Pros: The special ed teacher was amazing. She really cared about Baguette–and all her kids–and went the extra mile (and then some) for them. The kids were welcoming to Baguette, and didn’t mind when she screamed, and kept reaching out to her even when she didn’t seem to respond. The parents were friendly and supportive and made sure that Baguette was invited to birthday parties. The office staff was delighted by her, and repeatedly told us how much progress they saw her making. The principal always said hi to her, and made sure she was included in the morale events he sponsored, and told us how much change he was seeing in her.

Cons: The TK teacher didn’t want Baguette in her class. It was obvious, and if we could tell, Baguette surely could. Seriously, I don’t think this teacher said a single positive thing about Baguette all year.

At the end of the year, they tried to get us to move her to a special day class in another school, instead of staying in the mainstream classroom. The original plan had been to give her two years, so we insisted on staying for kindergarten.

This year is kindergarten.

Pros: A new classroom teacher, and several of the children from her TK class.

Cons: A new special ed program and a new special ed teacher, neither of them a good fit. A new principal (she could be fine–I don’t know her–but it is change). A classroom teacher who didn’t seem resentful, but who didn’t connect with Baguette either.

The real problem was that Baguette wasn’t fully participating in the class, and wasn’t demonstrating mastery of the curriculum. I need to point out that I think the key word is demonstrating. Baguette is constantly learning, but she knows when she’s being tested, and she does not cooperate. It’s a challenge. But it doesn’t mean she isn’t learning what you’re teaching her.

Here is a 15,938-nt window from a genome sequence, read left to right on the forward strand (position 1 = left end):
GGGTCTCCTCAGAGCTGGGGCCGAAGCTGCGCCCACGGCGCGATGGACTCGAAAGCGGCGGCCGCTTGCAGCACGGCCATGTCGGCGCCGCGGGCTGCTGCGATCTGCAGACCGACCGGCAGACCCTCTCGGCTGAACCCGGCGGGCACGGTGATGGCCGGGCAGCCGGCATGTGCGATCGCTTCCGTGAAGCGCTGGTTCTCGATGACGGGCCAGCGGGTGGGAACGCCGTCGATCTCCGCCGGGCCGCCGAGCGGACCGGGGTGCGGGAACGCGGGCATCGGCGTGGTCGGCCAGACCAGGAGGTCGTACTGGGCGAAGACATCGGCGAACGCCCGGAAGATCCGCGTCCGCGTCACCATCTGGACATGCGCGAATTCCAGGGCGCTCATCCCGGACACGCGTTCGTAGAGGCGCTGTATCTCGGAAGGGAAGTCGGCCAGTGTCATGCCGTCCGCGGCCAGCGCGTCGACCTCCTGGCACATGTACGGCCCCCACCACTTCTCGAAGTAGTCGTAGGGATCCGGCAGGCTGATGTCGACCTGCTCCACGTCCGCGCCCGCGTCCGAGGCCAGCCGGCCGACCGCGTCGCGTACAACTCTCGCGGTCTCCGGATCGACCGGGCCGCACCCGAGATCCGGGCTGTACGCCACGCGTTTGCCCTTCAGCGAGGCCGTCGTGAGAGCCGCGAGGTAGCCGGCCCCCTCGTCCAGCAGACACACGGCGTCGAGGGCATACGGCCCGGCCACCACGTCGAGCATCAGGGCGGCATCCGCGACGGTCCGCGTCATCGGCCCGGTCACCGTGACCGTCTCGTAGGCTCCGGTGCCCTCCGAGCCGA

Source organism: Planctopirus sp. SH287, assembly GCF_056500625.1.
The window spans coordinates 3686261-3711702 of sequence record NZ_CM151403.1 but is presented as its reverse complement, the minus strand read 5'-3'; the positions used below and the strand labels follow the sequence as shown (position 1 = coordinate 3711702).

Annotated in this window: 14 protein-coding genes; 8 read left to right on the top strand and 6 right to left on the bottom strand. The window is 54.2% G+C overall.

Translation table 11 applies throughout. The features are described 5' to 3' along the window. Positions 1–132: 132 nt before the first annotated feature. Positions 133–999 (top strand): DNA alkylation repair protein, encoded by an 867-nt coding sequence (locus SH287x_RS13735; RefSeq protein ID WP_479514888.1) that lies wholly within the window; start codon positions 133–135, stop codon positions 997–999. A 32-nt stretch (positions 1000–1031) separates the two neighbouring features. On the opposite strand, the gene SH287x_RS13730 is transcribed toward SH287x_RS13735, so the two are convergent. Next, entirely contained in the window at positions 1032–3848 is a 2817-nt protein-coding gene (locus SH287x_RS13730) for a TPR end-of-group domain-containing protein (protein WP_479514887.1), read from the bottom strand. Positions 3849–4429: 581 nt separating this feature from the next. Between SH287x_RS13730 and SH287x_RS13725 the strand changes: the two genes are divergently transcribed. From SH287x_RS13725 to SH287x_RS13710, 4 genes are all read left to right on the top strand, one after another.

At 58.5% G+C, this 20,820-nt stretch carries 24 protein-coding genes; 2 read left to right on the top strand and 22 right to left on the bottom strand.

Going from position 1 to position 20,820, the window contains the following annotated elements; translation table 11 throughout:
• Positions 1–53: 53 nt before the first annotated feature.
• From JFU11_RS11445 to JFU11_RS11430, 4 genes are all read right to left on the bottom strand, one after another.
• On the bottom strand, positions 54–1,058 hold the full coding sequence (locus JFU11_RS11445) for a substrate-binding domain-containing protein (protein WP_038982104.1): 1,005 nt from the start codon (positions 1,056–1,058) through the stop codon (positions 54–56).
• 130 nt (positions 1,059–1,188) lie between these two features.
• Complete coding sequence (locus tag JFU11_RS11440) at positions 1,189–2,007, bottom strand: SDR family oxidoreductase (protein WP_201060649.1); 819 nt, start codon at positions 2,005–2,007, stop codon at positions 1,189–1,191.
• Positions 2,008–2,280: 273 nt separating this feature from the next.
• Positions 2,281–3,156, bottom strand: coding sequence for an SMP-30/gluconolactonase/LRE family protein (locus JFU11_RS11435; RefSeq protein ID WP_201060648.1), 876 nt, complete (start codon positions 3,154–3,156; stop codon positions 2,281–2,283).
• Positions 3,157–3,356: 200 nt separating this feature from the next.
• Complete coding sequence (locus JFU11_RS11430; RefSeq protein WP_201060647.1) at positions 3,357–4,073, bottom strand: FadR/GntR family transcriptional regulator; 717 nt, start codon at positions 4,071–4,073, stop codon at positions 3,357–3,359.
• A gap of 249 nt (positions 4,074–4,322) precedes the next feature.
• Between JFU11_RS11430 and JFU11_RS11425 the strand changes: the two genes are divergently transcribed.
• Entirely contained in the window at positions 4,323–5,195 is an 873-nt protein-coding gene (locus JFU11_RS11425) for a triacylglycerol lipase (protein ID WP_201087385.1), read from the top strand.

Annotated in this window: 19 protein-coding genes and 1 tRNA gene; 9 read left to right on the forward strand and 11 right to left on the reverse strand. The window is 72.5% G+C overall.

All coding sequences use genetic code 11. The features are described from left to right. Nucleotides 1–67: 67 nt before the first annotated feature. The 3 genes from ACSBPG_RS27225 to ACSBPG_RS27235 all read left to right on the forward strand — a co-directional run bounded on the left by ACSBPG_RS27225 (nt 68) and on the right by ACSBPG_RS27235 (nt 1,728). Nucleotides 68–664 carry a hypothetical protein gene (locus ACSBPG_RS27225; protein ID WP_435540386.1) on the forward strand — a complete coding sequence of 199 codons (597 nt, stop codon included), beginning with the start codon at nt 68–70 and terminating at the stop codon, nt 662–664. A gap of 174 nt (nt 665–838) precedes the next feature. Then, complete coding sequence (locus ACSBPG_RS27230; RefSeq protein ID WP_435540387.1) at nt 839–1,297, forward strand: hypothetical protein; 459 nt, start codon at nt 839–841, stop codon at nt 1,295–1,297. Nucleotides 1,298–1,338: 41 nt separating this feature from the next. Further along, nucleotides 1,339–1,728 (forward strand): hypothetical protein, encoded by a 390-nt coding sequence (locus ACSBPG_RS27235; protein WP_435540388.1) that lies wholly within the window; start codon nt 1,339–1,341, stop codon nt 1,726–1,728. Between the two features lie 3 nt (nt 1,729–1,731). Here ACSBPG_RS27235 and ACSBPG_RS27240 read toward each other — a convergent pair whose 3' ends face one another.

The thing is, it was clear that the staffing changes at the school meant the school had changed. The parents and kids and office staff were still great, but the teachers and the assistant principal (who runs the IEP process) are going by the book, and their book doesn’t include Baguette.

You know who knows that? Baguette. She didn’t take to the new teachers. And like a lot of us, she performs better when she knows you want her around.

So we agreed to move her, and move her now, because hopefully there’s enough of the year left for her to adjust to a new classroom. If we like it, and she does well, we can keep her there next year. And if we don’t, we may be able to find another school for her. We’ll spend the spring looking at how to do that, so that we know what our options may be and how to make the most of them.

We’re sad about leaving that community, and we don’t really want to take this step–but since we’re taking it, we hope it will be a good one for Baguette.

Monday

So Long, 2016

I wrote 14 posts this year. Sometimes I wonder if I’m still a blogger.